Mon, Jan 02, 2006 - Page 6 News List

Disabled man fights for `human right' to a sex life


Many people would agree with Torben Vegener Hansen's views on sex: "It makes me feel good. It makes me more dynamic. Having sex is as important as food."

But it is his insistence that sex is "a human right" that has led him into a legal battle with his government.

Vegener Hansen, 59, who has cerebral palsy, is fighting to force the Danish state to subsidize visits to his home by prostitutes in the same way they would pay for a meals-on-wheels service.

"Denmark's social law provides for me to be compensated for the expenses I incur because of my handicap," he said. "It should therefore cover my right to a sex life."

Vegener Hansen, a former social worker, lives alone in an adapted one-bedroom flat. He travels about Aarhus city center using an electric wheelchair. The local council pays for him to receive 37 hours' practical help every week. His speech is impaired but he uses the phone and Internet.

"I need to have sex to feel like a normal human being," he says over coffee and biscuits. "I have a girlfriend at the moment so I do not need to see prostitutes. But if I didn't have Vivia I would want sex at least twice a month."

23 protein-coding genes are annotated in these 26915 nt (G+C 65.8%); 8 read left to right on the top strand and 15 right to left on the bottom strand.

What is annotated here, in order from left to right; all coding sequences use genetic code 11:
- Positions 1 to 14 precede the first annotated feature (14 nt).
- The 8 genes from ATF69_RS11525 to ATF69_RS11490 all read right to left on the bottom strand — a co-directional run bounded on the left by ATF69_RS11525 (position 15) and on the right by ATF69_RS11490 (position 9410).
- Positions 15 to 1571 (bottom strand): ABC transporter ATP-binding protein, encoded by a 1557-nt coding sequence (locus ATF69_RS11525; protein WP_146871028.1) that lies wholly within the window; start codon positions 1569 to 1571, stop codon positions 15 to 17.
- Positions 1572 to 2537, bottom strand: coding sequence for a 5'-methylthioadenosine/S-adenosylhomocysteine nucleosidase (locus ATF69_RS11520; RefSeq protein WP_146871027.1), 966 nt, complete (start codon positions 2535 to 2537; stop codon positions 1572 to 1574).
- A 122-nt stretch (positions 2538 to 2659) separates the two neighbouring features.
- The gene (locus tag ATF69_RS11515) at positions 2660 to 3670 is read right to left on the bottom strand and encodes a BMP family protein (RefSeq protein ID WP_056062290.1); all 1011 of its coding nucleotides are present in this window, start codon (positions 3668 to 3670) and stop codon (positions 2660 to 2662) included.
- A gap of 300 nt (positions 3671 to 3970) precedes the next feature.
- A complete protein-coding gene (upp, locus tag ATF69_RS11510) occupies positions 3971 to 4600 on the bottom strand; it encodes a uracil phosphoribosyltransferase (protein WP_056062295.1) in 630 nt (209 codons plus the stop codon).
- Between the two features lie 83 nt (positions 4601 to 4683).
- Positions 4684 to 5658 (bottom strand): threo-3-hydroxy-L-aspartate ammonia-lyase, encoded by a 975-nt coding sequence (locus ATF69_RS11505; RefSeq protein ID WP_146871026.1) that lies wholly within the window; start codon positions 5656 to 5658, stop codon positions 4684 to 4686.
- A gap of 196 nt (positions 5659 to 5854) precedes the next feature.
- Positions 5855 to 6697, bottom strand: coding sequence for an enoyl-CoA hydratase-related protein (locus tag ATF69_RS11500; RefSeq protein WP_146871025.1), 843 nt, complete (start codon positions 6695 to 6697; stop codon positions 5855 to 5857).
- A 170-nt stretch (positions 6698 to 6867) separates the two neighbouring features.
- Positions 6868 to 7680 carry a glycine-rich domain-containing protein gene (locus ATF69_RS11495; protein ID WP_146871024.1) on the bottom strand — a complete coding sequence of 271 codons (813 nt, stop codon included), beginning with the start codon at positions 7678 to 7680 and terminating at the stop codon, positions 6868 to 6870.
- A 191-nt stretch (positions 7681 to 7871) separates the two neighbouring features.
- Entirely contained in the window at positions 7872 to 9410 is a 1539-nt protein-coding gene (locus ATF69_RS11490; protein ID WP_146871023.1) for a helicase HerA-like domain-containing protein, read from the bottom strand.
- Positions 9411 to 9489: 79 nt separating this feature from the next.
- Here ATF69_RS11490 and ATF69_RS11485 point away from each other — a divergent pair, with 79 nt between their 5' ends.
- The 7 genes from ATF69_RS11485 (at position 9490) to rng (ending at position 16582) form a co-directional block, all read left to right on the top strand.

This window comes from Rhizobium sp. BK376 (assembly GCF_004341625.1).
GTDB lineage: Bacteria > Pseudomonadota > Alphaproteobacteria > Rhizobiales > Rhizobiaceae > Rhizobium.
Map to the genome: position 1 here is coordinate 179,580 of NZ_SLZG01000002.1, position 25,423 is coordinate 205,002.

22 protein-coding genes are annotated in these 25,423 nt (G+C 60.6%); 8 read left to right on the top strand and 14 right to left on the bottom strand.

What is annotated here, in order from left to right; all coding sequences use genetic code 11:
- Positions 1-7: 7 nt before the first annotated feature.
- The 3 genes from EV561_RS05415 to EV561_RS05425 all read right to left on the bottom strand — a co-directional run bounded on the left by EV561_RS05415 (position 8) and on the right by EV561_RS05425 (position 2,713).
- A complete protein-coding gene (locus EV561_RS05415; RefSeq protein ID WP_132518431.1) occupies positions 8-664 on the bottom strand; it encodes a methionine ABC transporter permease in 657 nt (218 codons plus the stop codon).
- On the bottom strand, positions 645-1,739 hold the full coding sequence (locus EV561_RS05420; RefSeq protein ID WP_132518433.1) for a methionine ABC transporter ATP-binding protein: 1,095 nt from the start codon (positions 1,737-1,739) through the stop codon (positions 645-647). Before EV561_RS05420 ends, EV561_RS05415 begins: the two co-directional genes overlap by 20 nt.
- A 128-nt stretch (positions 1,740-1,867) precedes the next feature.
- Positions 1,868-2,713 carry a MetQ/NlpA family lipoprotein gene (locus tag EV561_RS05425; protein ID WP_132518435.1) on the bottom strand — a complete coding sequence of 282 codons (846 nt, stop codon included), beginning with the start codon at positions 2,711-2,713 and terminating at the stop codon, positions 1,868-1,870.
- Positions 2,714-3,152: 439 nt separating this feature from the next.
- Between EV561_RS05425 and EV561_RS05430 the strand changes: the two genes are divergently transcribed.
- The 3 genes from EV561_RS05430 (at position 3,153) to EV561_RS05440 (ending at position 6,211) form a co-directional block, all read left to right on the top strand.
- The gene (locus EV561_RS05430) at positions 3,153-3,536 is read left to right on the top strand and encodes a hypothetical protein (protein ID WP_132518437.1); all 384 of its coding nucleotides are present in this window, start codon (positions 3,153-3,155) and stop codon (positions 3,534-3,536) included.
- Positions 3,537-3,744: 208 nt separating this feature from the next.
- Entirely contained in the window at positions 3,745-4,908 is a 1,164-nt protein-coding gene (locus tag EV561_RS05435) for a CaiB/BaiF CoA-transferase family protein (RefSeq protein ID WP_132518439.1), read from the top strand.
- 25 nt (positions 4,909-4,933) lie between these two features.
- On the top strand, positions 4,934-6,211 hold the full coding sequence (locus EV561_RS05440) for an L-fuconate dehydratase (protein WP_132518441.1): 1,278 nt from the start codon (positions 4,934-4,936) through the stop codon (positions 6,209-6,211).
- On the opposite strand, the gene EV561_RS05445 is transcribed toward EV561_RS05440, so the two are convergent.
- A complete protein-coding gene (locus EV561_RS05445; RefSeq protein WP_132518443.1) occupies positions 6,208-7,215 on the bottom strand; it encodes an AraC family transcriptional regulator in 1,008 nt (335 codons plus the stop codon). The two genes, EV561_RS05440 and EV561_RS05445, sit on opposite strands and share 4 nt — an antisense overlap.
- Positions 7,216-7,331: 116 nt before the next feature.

Because prostitution is legal in Denmark, Vegener Hansen argues his local authority unfairly made a moral judgment when it rejected his application for financial support to bring prostitutes to his flat.

Since 2001, Denmark's social service guidelines on disability have stipulated that care staff in institutions must be prepared to help disabled people obtain sex. That includes accompanying them to a prostitute.

Arranging sex is part of the job for staff at the Hulegaarden residential home for mental disability near Copenhagen. Its director, Lars Nielsen, said: "We have many hours of discussion, in groups, before actually doing so. It is clear that there is no human being who is not also a sexual being. If we do not allow disabled people to have the experience of sex, we cannot expect them to build up their lives."

But Nielsen is uncomfortable about Vegener Hansen's campaign because it affects two marginalized groups, prostitutes and disabled people.

Vegener Hansen's 46-year-old girlfriend Vivia, who does not want to reveal her surname, opposes him.

"I think it is important that the sex lives of disabled people be discussed," she said. "But I am against all forms of prostitution and think that, sometimes, you have to accept your destiny."

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